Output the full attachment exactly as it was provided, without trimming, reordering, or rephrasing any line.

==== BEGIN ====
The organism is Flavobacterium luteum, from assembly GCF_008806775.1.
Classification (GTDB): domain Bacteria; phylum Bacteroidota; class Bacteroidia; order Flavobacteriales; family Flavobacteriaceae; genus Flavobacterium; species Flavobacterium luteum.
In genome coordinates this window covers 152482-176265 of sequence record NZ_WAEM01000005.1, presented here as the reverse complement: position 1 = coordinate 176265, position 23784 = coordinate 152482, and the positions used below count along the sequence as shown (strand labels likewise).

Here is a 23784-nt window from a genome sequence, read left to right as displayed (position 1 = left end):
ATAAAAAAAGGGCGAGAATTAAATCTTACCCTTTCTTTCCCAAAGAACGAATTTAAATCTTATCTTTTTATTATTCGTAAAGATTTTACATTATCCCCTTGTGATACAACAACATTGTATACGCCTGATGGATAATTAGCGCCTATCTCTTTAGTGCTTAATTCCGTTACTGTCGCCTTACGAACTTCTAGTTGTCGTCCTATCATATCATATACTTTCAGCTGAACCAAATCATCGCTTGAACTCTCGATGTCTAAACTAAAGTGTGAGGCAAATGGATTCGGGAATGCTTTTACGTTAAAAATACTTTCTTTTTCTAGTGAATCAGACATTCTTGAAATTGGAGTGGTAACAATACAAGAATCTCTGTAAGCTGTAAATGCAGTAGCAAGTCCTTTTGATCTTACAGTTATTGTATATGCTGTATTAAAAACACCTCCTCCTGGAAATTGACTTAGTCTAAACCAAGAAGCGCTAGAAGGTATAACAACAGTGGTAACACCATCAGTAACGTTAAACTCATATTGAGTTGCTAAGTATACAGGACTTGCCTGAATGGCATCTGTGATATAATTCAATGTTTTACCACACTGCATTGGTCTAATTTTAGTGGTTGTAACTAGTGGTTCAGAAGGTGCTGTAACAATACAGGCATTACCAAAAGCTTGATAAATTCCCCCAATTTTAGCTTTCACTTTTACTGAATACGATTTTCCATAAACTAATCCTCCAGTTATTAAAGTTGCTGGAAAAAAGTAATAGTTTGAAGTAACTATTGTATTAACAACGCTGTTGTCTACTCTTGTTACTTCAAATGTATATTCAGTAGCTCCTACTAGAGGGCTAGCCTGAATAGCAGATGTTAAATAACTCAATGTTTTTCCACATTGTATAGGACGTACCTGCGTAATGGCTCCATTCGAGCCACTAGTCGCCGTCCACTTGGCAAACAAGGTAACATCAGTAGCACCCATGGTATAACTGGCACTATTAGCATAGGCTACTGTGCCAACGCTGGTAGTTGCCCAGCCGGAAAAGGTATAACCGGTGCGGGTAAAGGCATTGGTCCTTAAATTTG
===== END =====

The organism is Flavobacterium luteum, from assembly GCF_008806775.1.
Classification (GTDB): domain Bacteria; phylum Bacteroidota; class Bacteroidia; order Flavobacteriales; family Flavobacteriaceae; genus Flavobacterium; species Flavobacterium luteum.
In genome coordinates this window covers 152482-176265 of sequence record NZ_WAEM01000005.1, presented here as the reverse complement: position 1 = coordinate 176265, position 23784 = coordinate 152482, and the positions used below count along the sequence as shown (strand labels likewise).

Here is a 23784-nt window from a genome sequence, read left to right as displayed (position 1 = left end):
ATAAAAAAAGGGCGAGAATTAAATCTTACCCTTTCTTTCCCAAAGAACGAATTTAAATCTTATCTTTTTATTATTCGTAAAGATTTTACATTATCCCCTTGTGATACAACAACATTGTATACGCCTGATGGATAATTAGCGCCTATCTCTTTAGTGCTTAATTCCGTTACTGTCGCCTTACGAACTTCTAGTTGTCGTCCTATCATATCATATACTTTCAGCTGAACCAAATCATCGCTTGAACTCTCGATGTCTAAACTAAAGTGTGAGGCAAATGGATTCGGGAATGCTTTTACGTTAAAAATACTTTCTTTTTCTAGTGAATCAGACATTCTTGAAATTGGAGTGGTAACAATACAAGAATCTCTGTAAGCTGTAAATGCAGTAGCAAGTCCTTTTGATCTTACAGTTATTGTATATGCTGTATTAAAAACACCTCCTCCTGGAAATTGACTTAGTCTAAACCAAGAAGCGCTAGAAGGTATAACAACAGTGGTAACACCATCAGTAACGTTAAACTCATATTGAGTTGCTAAGTATACAGGACTTGCCTGAATGGCATCTGTGATATAATTCAATGTTTTACCACACTGCATTGGTCTAATTTTAGTGGTTGTAACTAGTGGTTCAGAAGGTGCTGTAACAATACAGGCATTACCAAAAGCTTGATAAATTCCCCCAATTTTAGCTTTCACTTTTACTGAATACGATTTTCCATAAACTAATCCTCCAGTTATTAAAGTTGCTGGAAAAAAGTAATAGTTTGAAGTAACTATTGTATTAACAACGCTGTTGTCTACTCTTGTTACTTCAAATGTATATTCAGTAGCTCCTACTAGAGGGCTAGCCTGAATAGCAGATGTTAAATAACTCAATGTTTTTCCACATTGTATAGGACGTACCTGCGTAATGGCTCCATTCGAGCCACTAGTCGCCGTCCACTTGGCAAACAAGGTAACATCAGTAGCACCCATGGTATAACTGGCACTATTAGCATAGGCTACTGTGCCAACGCTGGTAGTTGCCCAGCCGGAAAAGGTATAACCGGTGCGGGTAAAGGCATTGGTCCTTAAATTTG